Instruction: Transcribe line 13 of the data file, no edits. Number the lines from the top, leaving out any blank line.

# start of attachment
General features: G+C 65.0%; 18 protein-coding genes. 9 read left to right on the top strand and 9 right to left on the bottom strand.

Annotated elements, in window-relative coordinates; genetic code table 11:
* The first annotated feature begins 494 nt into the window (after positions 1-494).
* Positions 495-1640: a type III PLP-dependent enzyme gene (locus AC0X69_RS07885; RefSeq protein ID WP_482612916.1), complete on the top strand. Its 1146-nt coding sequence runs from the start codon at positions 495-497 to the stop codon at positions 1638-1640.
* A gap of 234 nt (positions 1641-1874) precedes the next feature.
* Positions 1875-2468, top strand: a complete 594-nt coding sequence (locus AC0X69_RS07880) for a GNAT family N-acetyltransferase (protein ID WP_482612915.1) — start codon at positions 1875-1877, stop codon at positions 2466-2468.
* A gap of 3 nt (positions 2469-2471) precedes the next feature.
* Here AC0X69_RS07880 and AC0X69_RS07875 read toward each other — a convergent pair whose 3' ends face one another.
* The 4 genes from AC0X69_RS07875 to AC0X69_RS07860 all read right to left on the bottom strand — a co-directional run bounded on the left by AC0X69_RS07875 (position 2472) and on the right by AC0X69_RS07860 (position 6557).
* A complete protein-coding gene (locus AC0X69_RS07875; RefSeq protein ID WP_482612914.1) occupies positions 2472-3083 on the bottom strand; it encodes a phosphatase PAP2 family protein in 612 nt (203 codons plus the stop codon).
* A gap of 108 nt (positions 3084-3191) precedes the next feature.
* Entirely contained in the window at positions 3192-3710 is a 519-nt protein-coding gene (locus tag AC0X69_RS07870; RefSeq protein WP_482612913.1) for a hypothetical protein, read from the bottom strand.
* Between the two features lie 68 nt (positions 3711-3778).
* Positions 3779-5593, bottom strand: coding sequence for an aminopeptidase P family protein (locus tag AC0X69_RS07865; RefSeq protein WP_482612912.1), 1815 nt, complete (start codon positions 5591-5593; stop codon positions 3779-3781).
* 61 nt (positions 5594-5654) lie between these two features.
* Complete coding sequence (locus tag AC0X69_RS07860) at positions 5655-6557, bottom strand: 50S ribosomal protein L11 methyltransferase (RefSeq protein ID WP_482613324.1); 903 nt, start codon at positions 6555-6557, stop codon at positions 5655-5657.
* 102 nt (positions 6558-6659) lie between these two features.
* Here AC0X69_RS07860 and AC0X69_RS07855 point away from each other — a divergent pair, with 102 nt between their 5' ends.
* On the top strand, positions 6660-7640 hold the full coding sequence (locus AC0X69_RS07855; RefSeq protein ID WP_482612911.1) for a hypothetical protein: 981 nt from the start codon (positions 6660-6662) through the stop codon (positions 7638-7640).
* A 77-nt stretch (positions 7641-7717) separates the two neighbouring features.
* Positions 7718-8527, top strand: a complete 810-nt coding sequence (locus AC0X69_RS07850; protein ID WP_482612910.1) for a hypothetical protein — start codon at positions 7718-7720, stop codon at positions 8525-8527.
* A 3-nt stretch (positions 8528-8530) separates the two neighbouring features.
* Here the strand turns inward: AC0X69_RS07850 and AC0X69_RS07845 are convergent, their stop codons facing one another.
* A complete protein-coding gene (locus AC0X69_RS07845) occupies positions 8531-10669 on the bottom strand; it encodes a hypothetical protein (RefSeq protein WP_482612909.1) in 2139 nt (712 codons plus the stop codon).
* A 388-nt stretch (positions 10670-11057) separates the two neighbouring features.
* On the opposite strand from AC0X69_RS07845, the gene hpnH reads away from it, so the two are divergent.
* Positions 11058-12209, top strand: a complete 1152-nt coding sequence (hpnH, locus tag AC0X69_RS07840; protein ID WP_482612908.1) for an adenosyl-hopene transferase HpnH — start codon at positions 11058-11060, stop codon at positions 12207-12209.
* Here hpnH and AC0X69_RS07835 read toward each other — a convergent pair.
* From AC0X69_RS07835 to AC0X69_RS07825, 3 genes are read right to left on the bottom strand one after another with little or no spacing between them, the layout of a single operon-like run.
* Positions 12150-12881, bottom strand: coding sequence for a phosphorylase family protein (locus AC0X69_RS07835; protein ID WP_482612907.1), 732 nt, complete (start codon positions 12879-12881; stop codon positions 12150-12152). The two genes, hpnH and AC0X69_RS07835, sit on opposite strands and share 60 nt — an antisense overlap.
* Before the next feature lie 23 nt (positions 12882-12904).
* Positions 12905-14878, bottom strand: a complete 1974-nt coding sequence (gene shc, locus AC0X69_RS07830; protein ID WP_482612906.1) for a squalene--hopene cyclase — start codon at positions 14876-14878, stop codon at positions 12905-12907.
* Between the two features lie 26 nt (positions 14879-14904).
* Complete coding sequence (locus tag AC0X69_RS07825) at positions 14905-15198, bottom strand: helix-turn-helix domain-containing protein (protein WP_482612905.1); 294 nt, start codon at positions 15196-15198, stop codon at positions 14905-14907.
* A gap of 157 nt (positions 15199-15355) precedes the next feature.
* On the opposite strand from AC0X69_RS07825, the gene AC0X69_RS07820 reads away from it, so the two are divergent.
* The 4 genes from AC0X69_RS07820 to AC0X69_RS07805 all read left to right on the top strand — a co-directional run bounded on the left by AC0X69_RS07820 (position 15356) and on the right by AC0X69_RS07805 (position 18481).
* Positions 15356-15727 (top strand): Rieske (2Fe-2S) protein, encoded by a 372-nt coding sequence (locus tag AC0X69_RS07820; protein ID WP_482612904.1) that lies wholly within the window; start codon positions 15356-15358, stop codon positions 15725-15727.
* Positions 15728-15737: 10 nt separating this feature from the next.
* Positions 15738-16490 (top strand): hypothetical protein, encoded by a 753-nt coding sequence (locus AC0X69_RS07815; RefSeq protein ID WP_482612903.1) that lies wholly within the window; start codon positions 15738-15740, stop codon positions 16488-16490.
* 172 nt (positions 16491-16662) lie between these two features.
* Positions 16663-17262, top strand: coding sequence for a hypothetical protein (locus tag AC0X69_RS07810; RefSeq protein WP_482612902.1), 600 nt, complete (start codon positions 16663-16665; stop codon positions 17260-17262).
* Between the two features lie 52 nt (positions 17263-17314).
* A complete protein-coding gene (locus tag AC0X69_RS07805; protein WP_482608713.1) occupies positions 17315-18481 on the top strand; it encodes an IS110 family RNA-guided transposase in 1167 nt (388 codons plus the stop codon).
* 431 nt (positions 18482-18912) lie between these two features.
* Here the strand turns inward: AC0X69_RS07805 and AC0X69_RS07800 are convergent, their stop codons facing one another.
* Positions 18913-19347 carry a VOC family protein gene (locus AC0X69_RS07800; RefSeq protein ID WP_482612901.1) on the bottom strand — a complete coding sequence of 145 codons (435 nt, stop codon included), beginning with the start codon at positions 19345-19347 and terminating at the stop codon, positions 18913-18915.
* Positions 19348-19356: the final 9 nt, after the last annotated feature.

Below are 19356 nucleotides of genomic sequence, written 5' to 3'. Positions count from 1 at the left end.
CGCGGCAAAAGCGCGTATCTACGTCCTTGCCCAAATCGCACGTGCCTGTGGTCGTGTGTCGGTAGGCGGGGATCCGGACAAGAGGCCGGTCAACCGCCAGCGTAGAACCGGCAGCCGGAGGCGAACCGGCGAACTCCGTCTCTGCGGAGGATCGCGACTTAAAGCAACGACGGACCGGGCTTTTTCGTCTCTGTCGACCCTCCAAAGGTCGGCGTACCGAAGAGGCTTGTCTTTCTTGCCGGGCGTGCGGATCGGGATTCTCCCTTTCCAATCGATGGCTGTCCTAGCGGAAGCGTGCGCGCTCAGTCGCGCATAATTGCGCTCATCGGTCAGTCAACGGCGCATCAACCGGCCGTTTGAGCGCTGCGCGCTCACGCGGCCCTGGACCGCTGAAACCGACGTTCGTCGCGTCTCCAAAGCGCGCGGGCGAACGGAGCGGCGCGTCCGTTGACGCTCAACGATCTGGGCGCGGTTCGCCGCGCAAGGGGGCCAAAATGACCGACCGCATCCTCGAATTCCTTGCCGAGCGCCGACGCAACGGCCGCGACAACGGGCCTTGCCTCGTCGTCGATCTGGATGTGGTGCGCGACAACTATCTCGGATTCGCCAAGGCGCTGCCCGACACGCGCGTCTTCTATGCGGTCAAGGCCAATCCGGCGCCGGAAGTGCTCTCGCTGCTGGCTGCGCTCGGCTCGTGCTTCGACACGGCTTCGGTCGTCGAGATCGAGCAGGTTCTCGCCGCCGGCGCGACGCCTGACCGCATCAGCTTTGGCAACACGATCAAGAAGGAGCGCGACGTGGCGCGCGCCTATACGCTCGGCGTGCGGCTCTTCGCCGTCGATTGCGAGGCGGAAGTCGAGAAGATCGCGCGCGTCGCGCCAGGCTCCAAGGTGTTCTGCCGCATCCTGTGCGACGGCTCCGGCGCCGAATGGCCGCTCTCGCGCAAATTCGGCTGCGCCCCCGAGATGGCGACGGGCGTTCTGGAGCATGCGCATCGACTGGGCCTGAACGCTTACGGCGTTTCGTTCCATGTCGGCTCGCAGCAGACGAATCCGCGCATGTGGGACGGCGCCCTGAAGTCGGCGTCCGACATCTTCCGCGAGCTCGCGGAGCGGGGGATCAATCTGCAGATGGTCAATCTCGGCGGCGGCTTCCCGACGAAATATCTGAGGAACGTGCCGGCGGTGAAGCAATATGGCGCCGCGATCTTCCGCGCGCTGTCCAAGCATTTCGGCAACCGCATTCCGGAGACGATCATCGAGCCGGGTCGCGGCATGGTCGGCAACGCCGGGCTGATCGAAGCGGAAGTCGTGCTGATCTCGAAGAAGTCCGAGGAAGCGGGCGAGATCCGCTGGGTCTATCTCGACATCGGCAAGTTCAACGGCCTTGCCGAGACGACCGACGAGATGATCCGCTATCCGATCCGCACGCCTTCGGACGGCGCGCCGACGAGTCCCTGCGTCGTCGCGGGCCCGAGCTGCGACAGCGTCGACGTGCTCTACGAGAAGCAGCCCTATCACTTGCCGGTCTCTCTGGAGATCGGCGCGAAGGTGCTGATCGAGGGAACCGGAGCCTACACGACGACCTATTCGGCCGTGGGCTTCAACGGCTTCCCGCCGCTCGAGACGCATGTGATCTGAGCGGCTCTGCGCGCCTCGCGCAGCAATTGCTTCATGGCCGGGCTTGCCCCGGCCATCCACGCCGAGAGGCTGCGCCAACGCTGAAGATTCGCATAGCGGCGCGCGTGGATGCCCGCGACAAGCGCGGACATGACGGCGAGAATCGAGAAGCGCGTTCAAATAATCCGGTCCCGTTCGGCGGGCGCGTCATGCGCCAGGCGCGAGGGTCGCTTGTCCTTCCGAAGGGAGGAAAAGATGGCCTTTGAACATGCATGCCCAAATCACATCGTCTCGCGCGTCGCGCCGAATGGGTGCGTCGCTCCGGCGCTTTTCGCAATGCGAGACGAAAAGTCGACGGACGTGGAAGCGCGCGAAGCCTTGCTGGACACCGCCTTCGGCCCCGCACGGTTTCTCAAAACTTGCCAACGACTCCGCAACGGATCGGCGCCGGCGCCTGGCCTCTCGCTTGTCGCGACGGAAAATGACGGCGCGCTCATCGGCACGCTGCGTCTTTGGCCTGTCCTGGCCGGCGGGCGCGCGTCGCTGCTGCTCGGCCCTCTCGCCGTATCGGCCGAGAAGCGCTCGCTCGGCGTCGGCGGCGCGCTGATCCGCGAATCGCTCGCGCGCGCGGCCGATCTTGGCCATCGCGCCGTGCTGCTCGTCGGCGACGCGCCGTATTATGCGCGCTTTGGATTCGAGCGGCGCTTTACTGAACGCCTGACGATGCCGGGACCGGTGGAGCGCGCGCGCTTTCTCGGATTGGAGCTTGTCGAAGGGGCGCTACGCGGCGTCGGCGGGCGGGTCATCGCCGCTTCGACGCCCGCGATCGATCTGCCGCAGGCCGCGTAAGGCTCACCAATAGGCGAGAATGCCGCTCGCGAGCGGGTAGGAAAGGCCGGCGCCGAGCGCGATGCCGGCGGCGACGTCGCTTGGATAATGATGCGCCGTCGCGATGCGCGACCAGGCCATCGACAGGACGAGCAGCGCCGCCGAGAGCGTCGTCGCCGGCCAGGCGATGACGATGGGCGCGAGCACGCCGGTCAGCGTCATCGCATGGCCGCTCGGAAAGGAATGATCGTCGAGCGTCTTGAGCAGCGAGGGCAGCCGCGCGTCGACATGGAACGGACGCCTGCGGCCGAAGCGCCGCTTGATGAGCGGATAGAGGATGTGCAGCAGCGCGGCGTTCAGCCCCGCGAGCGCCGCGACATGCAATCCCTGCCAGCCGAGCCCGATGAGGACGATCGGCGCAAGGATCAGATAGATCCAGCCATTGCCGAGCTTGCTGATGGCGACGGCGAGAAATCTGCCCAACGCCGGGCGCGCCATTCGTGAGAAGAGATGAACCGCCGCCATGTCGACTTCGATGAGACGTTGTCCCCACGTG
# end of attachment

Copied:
* Between the two features lie 68 nt (positions 3711-3778).